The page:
President Donald Trump told Congress Friday that he might release detainees held at the Guantánamo Bay prison for suspected terrorists, despite legislation that prohibits transfers of prisoners.
He also said he would not feel bound by a restriction in a new spending law that prohibits spending money to enforce federal marijuana laws in states where the drug is legal for medical purposes.
Trump noted that the spending bill Congress passed this week contained restrictions on transfers of Guantánamo detainees to the United States and other countries, but provided no exceptions for when a court orders a detainee’s release.
“I will treat these, and similar provisions, consistently with my constitutional authority as commander in chief,” Trump said in a statement.
Read Trump’s signing statement
He made a similar observation about the limit on enforcing federal marijuana laws. “I will treat this provision consistently with my constitutional responsibility to take care that the laws be faithfully executed,” he said.
Marijuana is illegal under federal law, but 28 states permit its use as medicine.
Trump’s language on Guantánamo was similar to a more expansive signing statement that President Barack Obama issued in November 2015 in response to congressional restrictions on Guantánamo transfers.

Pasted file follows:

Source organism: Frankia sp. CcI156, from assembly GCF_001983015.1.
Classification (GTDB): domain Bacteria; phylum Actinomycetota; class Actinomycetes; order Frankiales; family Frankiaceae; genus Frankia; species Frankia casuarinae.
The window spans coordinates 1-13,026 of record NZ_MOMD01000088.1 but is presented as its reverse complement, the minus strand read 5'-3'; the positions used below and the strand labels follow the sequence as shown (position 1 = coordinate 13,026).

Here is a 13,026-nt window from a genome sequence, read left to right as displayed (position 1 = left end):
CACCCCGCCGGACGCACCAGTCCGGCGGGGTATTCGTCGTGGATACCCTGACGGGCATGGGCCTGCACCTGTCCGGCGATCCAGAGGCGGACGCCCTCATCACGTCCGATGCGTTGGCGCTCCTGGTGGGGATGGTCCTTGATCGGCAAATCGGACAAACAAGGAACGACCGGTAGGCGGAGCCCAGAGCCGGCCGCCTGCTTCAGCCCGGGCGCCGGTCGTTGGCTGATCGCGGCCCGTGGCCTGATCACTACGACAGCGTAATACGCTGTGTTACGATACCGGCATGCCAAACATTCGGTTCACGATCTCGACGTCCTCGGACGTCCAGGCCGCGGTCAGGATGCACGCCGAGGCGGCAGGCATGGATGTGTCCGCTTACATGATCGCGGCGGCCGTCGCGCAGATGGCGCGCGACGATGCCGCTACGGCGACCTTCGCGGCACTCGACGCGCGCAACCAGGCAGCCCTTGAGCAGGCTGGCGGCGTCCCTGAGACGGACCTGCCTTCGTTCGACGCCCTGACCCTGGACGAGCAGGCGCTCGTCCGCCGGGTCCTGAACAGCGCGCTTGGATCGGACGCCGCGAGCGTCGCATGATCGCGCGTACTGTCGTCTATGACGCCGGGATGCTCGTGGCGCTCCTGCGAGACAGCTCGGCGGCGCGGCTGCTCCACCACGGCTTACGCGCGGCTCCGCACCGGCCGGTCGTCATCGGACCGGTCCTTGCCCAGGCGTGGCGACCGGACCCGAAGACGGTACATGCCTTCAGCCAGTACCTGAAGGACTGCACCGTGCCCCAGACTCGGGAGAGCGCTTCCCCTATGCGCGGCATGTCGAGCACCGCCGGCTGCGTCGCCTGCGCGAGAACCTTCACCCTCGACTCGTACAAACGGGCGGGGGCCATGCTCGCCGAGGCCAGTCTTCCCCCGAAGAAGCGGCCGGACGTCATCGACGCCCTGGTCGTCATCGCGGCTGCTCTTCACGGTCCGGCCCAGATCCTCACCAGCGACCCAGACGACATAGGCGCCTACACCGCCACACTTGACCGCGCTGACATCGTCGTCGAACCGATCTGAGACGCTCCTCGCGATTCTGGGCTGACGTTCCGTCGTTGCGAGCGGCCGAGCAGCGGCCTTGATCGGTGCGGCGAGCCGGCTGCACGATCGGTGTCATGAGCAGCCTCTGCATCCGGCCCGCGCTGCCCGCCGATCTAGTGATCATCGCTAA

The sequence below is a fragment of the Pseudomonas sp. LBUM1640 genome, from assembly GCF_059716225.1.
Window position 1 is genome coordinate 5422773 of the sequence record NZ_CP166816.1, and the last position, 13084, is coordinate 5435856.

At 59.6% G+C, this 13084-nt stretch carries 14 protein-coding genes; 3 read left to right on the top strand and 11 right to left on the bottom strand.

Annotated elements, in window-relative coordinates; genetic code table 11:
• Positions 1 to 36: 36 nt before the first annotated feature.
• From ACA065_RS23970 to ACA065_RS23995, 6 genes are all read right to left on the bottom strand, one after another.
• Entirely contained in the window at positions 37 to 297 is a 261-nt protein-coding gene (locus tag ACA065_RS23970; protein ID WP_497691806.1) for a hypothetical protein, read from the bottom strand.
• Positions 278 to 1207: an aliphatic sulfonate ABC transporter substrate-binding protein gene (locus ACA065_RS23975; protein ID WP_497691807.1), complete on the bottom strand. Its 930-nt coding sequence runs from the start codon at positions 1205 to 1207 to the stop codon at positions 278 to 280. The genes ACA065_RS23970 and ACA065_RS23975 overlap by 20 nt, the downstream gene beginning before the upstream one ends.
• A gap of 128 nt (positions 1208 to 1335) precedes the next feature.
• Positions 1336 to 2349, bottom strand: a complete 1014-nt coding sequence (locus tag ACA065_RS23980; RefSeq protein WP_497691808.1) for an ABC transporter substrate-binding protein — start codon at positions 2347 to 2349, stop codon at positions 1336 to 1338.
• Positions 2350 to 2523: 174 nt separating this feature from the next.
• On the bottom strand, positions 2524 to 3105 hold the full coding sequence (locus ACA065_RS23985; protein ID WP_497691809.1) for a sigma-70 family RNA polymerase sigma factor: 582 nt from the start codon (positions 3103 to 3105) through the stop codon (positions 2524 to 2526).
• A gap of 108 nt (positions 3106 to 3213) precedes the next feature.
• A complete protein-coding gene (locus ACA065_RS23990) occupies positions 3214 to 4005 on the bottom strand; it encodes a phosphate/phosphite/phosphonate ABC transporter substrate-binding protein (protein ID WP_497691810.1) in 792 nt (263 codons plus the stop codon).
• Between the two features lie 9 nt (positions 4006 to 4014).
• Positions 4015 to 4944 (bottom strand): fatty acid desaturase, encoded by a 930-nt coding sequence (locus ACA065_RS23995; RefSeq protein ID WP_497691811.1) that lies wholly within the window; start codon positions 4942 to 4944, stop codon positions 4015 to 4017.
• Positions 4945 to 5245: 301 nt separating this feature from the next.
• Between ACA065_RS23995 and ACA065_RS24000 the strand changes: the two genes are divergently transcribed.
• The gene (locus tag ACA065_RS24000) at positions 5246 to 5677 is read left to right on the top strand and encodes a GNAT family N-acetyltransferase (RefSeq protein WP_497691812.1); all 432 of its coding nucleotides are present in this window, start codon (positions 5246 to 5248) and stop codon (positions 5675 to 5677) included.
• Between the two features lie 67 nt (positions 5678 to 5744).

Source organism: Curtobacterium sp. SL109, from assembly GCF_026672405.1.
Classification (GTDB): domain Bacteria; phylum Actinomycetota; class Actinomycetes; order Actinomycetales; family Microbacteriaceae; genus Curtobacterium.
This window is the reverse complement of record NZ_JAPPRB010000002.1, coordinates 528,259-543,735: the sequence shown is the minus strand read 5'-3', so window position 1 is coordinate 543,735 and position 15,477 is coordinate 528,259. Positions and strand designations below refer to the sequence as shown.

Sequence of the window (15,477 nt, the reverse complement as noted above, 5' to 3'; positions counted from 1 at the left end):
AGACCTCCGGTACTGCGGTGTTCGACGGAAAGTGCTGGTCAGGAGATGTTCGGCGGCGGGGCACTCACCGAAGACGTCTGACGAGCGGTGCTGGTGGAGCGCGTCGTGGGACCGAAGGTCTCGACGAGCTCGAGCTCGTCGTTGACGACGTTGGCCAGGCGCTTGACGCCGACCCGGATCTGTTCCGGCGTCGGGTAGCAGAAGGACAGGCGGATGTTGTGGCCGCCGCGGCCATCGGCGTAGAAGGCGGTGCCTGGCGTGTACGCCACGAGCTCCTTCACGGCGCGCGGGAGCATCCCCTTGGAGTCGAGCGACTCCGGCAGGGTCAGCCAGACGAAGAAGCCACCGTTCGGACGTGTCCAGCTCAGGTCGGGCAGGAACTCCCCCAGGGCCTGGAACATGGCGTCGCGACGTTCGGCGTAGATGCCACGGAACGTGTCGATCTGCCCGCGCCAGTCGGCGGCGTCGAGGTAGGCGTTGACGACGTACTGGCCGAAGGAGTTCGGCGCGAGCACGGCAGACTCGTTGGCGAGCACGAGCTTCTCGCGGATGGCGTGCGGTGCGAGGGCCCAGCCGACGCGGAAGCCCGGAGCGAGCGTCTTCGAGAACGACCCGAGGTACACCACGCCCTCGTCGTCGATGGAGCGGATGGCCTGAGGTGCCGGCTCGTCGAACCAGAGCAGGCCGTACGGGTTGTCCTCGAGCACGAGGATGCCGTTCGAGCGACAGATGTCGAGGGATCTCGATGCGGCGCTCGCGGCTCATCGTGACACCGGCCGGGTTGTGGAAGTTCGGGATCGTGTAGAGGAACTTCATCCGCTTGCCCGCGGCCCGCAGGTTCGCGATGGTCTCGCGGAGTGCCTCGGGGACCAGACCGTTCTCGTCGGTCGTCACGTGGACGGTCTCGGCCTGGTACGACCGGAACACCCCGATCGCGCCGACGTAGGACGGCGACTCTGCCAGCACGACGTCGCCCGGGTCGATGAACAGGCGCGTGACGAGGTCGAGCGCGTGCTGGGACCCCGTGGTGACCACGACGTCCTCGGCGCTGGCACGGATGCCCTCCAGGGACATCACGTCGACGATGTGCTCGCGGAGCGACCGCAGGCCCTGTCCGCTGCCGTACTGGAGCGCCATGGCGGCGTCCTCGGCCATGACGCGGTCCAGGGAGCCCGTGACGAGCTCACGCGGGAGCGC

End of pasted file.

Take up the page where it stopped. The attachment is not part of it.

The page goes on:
Then, Obama wrote, “Under certain circumstances, the provisions in this bill concerning detainee transfers would violate constitutional separation of powers principles. … In the event that restrictions on the transfer of detainees … operate in a manner that violates these constitutional principles, my administration will implement them in a manner that avoids the constitutional conflict.”
In adopting the language, Trump appeared to be using the same rationale that Obama did in 2014 with the transfer of five Taliban prisoners from Guantánamo to Qatar in exchange for the release of Bowe Bergdahl, a U.S. soldier who had been taken prisoner in Afghanistan. A Government Accountability Office examination of that exchange concluded that Obama broke the law by choosing not to notify Congress before the trade.
The question is of current interest because Guantánamo’s prosecutor has agreed to support the return to Saudi Arabia later this year or early next year of a Saudi captive who pleaded guilty to terrorism charges in in 2014 in exchange for his testimony.
Saudi Ahmed al Darbi is expected to testify by deposition this summer in pretrial hearings in the case of a man charged with bombing the USS Cole in October 2000. After that he will be sentenced by a military jury.
The Darbi plea and potential transfer is seen as a test of whether the Trump administration will honor release agreements reached under Obama.
Five of the 41 men now held at the Guantánamo prison were approved for transfer by the inter-agency Periodic Review Board during the Obama administration, but had not been removed from the prison camp by the time Trump took office.
Editor’s note: Rosenberg reported from Miami while Ordoñez contributed from Washington, D.C.